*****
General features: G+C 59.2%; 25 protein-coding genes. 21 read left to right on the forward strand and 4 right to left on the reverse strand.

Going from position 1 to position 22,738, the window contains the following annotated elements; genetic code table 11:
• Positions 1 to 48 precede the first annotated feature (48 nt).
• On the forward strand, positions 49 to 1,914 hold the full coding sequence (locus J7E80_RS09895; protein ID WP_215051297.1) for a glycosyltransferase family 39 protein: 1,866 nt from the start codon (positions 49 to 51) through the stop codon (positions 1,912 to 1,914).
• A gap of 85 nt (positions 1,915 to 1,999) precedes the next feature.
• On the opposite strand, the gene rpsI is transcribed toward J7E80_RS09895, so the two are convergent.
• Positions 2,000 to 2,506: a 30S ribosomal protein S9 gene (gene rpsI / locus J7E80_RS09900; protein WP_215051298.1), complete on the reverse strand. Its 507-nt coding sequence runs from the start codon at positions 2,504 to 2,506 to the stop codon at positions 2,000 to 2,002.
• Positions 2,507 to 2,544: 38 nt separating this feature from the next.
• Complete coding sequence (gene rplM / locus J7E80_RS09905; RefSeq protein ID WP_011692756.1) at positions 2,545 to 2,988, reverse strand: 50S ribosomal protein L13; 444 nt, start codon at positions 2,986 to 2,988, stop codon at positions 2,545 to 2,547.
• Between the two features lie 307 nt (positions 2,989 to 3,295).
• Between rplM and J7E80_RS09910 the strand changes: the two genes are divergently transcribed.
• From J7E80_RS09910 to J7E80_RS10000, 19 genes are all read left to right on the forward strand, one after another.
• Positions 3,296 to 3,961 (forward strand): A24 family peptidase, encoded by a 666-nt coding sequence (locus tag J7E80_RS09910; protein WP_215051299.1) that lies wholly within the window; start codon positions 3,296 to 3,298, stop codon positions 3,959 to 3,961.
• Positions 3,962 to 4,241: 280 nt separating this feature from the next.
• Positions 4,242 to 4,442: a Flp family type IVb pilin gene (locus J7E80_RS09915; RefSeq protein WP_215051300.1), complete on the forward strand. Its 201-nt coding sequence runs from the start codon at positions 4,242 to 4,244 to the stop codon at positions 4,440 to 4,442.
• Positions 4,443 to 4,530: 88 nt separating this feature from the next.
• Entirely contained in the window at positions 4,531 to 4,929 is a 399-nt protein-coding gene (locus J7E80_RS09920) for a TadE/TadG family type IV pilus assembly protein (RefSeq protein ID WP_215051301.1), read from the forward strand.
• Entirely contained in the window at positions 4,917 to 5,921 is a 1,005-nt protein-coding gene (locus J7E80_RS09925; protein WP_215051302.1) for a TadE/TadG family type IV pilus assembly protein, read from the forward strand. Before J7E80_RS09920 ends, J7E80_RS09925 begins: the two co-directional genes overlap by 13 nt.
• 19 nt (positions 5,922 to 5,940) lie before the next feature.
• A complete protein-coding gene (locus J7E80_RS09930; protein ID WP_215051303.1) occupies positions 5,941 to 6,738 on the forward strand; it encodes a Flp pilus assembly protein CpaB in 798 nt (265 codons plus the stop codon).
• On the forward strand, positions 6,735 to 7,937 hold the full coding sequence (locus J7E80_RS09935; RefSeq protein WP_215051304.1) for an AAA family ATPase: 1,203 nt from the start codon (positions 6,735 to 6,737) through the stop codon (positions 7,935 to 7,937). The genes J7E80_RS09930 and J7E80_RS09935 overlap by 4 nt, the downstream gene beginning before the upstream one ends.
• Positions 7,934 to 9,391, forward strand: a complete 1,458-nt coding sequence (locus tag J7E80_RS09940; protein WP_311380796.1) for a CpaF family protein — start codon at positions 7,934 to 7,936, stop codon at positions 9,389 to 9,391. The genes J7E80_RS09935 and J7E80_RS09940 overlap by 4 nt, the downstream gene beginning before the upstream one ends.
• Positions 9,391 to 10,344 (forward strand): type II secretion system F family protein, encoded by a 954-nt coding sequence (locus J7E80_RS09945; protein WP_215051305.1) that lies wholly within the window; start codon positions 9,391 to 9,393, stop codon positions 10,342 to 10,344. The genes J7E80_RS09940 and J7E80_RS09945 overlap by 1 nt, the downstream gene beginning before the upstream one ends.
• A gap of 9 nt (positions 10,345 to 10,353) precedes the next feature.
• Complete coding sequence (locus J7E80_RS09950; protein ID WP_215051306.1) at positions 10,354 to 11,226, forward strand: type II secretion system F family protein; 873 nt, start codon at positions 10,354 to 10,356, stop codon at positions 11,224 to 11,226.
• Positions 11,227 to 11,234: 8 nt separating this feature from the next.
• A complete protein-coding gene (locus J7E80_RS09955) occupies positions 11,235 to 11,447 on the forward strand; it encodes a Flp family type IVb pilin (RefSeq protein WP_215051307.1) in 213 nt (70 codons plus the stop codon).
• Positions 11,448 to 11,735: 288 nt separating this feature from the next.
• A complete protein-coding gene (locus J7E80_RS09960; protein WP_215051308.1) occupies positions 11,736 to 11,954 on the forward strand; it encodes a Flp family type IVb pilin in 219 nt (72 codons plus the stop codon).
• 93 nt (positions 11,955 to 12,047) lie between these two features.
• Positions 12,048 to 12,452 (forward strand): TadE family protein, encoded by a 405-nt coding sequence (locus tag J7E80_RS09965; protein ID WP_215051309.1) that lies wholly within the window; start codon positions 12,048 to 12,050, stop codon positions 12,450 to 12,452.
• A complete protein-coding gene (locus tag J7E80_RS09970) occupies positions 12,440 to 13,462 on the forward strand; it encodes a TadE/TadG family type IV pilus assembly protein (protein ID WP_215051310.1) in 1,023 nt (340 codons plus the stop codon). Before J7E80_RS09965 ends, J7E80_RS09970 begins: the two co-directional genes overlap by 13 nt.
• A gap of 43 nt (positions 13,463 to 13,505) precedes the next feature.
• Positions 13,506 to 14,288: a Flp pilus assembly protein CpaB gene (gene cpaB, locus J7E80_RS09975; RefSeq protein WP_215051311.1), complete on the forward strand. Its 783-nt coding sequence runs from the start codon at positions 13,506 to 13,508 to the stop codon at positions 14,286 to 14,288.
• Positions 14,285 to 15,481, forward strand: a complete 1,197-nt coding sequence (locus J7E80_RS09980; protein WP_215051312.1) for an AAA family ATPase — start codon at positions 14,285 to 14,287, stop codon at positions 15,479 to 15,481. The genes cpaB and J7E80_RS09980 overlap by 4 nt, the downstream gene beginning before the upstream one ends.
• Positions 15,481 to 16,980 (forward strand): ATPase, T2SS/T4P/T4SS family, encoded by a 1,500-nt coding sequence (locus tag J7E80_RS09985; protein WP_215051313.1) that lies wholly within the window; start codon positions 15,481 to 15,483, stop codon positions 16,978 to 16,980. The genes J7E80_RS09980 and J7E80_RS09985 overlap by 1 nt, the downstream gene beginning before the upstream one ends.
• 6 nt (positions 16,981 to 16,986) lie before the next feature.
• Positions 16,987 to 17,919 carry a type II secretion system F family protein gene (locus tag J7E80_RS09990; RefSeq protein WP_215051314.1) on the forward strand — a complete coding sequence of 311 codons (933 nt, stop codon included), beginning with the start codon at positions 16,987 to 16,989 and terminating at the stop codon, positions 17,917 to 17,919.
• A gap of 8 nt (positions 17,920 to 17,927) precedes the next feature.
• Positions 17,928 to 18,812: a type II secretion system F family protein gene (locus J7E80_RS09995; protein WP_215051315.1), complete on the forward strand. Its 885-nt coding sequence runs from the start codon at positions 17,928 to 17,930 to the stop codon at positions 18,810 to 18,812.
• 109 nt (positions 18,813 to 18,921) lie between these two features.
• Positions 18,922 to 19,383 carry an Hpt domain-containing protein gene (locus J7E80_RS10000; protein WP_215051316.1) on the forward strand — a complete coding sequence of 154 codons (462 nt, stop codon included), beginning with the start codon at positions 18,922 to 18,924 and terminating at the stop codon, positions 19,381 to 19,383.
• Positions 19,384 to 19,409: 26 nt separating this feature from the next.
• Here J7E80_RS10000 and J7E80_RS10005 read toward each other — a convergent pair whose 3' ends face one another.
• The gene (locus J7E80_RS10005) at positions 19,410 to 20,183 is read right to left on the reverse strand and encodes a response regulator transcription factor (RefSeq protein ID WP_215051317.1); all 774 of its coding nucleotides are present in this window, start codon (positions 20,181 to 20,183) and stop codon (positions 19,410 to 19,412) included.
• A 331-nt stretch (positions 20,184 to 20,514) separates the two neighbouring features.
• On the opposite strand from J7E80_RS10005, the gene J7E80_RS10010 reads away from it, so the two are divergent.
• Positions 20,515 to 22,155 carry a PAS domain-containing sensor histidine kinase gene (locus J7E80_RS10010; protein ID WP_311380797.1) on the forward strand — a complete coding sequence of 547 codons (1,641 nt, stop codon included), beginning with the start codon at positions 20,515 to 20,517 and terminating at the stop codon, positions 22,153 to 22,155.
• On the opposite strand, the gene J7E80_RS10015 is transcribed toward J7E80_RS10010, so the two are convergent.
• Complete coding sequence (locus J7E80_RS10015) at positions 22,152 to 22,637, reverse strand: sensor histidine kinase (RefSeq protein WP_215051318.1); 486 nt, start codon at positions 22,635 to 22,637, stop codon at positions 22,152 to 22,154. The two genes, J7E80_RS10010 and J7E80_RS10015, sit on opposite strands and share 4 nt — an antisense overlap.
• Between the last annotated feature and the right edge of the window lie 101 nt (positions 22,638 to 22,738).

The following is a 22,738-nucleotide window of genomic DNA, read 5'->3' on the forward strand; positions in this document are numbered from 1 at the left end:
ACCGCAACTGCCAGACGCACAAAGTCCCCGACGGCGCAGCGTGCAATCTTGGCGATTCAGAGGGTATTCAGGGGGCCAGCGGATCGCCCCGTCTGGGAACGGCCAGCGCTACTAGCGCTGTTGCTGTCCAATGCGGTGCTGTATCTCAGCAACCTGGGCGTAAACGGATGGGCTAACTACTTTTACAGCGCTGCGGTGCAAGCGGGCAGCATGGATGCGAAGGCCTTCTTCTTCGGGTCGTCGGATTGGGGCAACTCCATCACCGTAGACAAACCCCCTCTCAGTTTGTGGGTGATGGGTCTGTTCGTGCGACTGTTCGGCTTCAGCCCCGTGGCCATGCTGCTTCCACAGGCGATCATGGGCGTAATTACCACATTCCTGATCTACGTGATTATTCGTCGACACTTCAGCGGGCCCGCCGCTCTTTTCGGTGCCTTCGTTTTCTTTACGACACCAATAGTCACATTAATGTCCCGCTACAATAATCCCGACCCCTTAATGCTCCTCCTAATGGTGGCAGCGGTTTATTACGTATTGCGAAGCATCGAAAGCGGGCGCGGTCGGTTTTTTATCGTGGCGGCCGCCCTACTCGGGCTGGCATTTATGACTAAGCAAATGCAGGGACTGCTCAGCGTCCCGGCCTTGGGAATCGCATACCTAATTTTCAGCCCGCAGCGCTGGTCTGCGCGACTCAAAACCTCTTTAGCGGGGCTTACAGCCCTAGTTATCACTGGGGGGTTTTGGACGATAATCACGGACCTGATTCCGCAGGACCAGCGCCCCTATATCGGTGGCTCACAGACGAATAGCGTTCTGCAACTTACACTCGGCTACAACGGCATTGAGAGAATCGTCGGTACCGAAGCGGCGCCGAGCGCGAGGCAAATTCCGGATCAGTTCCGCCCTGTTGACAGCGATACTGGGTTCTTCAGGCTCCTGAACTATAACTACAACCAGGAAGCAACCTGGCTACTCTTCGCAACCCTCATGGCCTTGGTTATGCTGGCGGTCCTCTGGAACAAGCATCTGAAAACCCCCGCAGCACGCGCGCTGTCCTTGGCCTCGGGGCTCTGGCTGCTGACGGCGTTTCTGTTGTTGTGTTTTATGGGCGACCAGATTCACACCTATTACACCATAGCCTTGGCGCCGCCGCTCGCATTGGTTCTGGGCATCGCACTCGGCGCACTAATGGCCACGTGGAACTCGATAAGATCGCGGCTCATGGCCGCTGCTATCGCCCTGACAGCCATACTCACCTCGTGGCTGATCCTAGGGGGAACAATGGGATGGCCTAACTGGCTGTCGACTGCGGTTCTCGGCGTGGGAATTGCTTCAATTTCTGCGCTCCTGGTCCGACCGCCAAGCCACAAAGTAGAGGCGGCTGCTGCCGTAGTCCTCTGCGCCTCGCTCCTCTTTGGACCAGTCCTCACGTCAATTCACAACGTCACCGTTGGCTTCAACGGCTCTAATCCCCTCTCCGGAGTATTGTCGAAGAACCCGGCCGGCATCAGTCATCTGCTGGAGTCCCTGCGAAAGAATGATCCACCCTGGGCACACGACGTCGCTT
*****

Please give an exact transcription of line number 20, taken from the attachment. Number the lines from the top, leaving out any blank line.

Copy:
• A complete protein-coding gene (locus J7E80_RS09930; protein ID WP_215051303.1) occupies positions 5,941 to 6,738 on the forward strand; it encodes a Flp pilus assembly protein CpaB in 798 nt (265 codons plus the stop codon).